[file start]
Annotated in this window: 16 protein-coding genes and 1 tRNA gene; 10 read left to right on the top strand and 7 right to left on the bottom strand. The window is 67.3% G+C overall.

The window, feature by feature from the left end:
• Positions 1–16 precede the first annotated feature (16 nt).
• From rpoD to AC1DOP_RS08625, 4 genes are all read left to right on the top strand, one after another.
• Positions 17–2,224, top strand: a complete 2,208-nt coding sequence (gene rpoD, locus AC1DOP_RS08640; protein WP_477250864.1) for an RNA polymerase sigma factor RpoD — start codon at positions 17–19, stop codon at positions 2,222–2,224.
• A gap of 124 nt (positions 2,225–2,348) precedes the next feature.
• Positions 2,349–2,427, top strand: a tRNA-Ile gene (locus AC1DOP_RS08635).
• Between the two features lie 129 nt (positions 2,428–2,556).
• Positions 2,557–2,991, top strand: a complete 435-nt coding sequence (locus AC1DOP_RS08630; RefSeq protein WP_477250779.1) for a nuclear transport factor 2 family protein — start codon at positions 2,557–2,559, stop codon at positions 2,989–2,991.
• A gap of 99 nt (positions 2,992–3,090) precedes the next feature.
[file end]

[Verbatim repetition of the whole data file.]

Annotated in this window: 16 protein-coding genes and 1 tRNA gene; 10 read left to right on the top strand and 7 right to left on the bottom strand. The window is 67.3% G+C overall.

The window, feature by feature from the left end:
• Positions 1–16 precede the first annotated feature (16 nt).
• From rpoD to AC1DOP_RS08625, 4 genes are all read left to right on the top strand, one after another.
• Positions 17–2,224, top strand: a complete 2,208-nt coding sequence (gene rpoD, locus AC1DOP_RS08640; protein WP_477250864.1) for an RNA polymerase sigma factor RpoD — start codon at positions 17–19, stop codon at positions 2,222–2,224.
• A gap of 124 nt (positions 2,225–2,348) precedes the next feature.
• Positions 2,349–2,427, top strand: a tRNA-Ile gene (locus AC1DOP_RS08635).
• Between the two features lie 129 nt (positions 2,428–2,556).
• Positions 2,557–2,991, top strand: a complete 435-nt coding sequence (locus AC1DOP_RS08630; RefSeq protein WP_477250779.1) for a nuclear transport factor 2 family protein — start codon at positions 2,557–2,559, stop codon at positions 2,989–2,991.
• A gap of 99 nt (positions 2,992–3,090) precedes the next feature.